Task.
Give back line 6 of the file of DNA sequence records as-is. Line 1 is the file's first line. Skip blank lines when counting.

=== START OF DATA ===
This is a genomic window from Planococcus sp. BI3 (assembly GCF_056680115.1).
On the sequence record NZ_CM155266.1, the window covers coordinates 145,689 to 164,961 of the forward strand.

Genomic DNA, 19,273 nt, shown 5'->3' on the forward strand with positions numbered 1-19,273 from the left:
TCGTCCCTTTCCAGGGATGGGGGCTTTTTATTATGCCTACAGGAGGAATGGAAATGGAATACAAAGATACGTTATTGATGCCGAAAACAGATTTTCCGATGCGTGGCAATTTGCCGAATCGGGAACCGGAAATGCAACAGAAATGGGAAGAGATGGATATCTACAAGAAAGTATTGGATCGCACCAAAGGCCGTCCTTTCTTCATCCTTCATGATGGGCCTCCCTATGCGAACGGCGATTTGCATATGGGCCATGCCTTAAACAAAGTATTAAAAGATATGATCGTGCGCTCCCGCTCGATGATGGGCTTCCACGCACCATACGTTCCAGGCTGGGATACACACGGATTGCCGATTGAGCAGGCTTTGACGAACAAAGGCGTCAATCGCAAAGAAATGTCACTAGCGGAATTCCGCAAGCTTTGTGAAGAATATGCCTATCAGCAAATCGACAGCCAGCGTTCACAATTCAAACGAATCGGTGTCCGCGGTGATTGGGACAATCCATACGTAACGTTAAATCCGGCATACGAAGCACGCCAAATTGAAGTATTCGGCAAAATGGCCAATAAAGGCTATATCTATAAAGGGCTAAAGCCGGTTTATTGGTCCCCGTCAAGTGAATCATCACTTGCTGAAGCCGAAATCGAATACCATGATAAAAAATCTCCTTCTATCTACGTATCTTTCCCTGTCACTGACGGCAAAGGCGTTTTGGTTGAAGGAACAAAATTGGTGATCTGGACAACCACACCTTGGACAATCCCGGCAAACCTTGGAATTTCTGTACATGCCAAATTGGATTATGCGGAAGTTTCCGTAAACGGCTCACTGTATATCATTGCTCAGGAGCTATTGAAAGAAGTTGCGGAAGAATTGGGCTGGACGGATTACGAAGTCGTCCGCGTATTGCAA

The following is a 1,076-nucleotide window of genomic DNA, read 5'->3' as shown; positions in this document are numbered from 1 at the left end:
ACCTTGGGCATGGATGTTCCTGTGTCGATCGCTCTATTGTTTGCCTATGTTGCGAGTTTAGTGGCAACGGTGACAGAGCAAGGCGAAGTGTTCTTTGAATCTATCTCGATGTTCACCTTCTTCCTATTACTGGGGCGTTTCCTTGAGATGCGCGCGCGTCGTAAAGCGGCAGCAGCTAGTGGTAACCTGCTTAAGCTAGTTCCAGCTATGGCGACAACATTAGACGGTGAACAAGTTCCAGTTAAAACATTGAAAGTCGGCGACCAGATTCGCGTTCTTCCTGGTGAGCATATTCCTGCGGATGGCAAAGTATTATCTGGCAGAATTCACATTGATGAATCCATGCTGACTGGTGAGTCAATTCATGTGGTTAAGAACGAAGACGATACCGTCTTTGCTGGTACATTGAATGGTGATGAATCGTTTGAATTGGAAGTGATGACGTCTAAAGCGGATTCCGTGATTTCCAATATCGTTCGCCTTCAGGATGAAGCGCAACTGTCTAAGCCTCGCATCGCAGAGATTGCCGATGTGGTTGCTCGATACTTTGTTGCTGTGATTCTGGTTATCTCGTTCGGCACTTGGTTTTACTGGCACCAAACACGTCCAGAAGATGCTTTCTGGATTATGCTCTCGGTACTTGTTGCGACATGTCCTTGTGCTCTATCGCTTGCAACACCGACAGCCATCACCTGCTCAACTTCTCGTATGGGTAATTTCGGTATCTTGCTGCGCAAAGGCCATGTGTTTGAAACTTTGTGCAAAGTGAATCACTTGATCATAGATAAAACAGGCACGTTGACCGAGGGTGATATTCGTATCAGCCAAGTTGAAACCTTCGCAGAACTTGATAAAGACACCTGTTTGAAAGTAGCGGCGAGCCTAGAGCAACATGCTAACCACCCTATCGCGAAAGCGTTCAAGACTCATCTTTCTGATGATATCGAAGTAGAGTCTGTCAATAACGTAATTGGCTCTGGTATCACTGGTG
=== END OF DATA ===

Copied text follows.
ACCTTGGGCATGGATGTTCCTGTGTCGATCGCTCTATTGTTTGCCTATGTTGCGAGTTTAGTGGCAACGGTGACAGAGCAAGGCGAAGTGTTCTTTGAATCTATCTCGATGTTCACCTTCTTCCTATTACTGGGGCGTTTCCTTGAGATGCGCGCGCGTCGTAAAGCGGCAGCAGCTAGTGGTAACCTGCTTAAGCTAGTTCCAGCTATGGCGACAACATTAGACGGTGAACAAGTTCCAGTTAAAACATTGAAAGTCGGCGACCAGATTCGCGTTCTTCCTGGTGAGCATATTCCTGCGGATGGCAAAGTATTATCTGGCAGAATTCACATTGATGAATCCATGCTGACTGGTGAGTCAATTCATGTGGTTAAGAACGAAGACGATACCGTCTTTGCTGGTACATTGAATGGTGATGAATCGTTTGAATTGGAAGTGATGACGTCTAAAGCGGATTCCGTGATTTCCAATATCGTTCGCCTTCAGGATGAAGCGCAACTGTCTAAGCCTCGCATCGCAGAGATTGCCGATGTGGTTGCTCGATACTTTGTTGCTGTGATTCTGGTTATCTCGTTCGGCACTTGGTTTTACTGGCACCAAACACGTCCAGAAGATGCTTTCTGGATTATGCTCTCGGTACTTGTTGCGACATGTCCTTGTGCTCTATCGCTTGCAACACCGACAGCCATCACCTGCTCAACTTCTCGTATGGGTAATTTCGGTATCTTGCTGCGCAAAGGCCATGTGTTTGAAACTTTGTGCAAAGTGAATCACTTGATCATAGATAAAACAGGCACGTTGACCGAGGGTGATATTCGTATCAGCCAAGTTGAAACCTTCGCAGAACTTGATAAAGACACCTGTTTGAAAGTAGCGGCGAGCCTAGAGCAACATGCTAACCACCCTATCGCGAAAGCGTTCAAGACTCATCTTTCTGATGATATCGAAGTAGAGTCTGTCAATAACGTAATTGGCTCTGGTATCACTGGTG